The reservations which the Opposition still have about the Bill are very largely contained in Clause 1. They concern both the problems of end use and the powers of price control. As the Bill has finally taken its shape, both these 1814 contentious matters are contained in Clause 1.
My hon. Friend the Member for Derbyshire, South-East has made conservation very much his speciality, and I know that he feels a keen sense of regret, which we share, that there was not another method whereby the conservation aspirations of the Bill could have been contrived. The rules of order do not enable me to refer to a clause which is not in the Bill, but it is our judgment that New Clause 1, which was voted down earlier today, would have been very much preferable with the conservation aspects of the legislation cast in that form.
What I am about to say I shall try to put at a reasonably temperate level, because if I put it at an intemperate level the atmosphere would not be conducive at this hour. Our worry is that, both in respect of end use and in respect of the powers of price control, there is the prospect of the politicisation of management decision in energy matters, especially in the oil industry. I say that in the presence of the hon. Member for Bristol, North-East, who has had more experience than any of us of surveying a series of Governments who, for one reason or another, have sought to intervene in the management of our public utilities, on the whole with a net disadvantageous consequence. Therefore the warning is writ large, and I feel that it is one which to some extent has been neglected in the fashioning of the Bill.
If we consider the powers which the Government are seeking concerning end use—the conservation powers—it remains the settled conviction of the Opposition that price is still as good a conserver as we know. We seem to be recruiting to our ranks the Under-Secretary, whose appointment we welcome. We wish him well and hope that he will perhaps stay in that post a little longer than his immediate predecessor—although his immediate predecessor had such a valuable apprenticeship that he moved to a better-paid, if not an otherwise more rewarding, occupation.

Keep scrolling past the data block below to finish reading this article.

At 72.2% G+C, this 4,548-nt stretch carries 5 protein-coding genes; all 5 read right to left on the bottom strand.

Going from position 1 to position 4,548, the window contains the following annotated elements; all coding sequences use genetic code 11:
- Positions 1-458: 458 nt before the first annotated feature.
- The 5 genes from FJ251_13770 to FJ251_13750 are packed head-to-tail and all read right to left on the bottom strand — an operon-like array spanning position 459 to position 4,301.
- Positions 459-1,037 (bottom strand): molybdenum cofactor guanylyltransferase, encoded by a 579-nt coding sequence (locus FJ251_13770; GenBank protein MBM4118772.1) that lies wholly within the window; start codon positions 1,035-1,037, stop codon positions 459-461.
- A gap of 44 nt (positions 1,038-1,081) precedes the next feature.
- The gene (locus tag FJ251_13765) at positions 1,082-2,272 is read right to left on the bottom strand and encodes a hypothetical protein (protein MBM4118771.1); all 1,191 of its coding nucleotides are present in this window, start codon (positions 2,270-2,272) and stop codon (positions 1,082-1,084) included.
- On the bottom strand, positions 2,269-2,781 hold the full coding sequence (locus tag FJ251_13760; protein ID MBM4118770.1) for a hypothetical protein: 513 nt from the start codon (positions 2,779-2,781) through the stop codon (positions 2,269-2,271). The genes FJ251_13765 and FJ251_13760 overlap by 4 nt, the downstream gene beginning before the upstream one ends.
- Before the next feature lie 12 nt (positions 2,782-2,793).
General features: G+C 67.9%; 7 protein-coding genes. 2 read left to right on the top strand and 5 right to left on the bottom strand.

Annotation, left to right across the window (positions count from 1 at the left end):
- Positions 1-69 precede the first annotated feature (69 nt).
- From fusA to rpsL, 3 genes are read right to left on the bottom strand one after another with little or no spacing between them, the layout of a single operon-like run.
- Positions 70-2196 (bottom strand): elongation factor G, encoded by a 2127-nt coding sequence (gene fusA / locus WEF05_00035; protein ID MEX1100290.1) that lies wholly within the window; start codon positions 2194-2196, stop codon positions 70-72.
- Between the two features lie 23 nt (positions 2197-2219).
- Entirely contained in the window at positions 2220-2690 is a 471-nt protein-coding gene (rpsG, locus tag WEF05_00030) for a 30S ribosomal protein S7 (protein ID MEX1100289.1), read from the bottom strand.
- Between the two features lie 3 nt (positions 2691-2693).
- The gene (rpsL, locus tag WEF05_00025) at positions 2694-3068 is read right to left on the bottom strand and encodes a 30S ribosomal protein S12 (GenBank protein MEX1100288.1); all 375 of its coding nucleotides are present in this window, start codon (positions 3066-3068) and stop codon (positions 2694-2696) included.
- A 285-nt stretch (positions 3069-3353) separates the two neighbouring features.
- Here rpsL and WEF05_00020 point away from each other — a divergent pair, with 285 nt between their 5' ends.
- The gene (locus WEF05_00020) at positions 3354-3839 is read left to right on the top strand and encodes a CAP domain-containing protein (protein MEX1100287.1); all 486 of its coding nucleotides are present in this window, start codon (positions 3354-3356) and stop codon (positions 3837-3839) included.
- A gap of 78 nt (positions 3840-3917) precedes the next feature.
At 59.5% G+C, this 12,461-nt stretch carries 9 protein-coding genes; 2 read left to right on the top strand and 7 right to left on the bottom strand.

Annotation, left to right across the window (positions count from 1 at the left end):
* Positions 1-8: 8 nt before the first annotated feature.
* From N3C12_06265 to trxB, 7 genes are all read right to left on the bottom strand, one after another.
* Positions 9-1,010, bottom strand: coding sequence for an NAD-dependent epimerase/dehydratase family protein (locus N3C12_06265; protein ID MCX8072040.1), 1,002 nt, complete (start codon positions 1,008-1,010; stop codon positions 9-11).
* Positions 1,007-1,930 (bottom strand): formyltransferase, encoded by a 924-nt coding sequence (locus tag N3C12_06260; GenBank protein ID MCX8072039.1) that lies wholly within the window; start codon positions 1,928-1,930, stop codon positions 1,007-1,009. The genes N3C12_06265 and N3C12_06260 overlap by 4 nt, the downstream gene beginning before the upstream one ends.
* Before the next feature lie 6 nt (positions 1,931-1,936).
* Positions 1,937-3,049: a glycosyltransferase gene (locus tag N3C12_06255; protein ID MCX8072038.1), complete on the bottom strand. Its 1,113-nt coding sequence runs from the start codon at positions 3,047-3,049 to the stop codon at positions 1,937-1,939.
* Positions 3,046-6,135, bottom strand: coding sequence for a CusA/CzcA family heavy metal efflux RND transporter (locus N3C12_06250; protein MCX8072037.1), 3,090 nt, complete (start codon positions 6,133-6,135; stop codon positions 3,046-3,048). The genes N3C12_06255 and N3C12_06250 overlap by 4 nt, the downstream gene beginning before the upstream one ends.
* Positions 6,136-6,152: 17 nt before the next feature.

When talking to the British Junior Chamber in Brighton, the Under-Secretary said thatenergy saving is not merely a going concern, but a profitable one.1815 I am not a theologian about these matters, but I prefer to hear Ministers talking about profits than about other forms of motivation, because I think that they lie a shade nearer the basic realities of human nature.
Inasmuch as the price mechanism can be used to serve the end of conservation, on the whole it is likely to be most effective. But there are many other considerations which the Government may have in mind where conservation provides a useful cloak. This is a matter which was referred to in our debates earlier today.
The Minister of State will say that he has considerable powers under the submarine oil pipelines legislation and that one is being hyper-sensitive to suppose that he would have to have recourse to Clause 1 to secure these objectives. But I have no doubt that the Government are very concerned about the location of petrochemical developments. Anyone listening to the debate on the Cromarty Petroleum Order Confirmation Bill earlier this evening, in which my hon. Friend the Member for Ross and Cromarty took such a distinguished part, will realise that this is a matter which will command wide attention in the House. As the Minister reminded his audience at Stavanger recently, in respect of a proposed North Sea gas supply system, there are considerable consequences in terms of investment location of great interest to him in his political capacity. We understand that.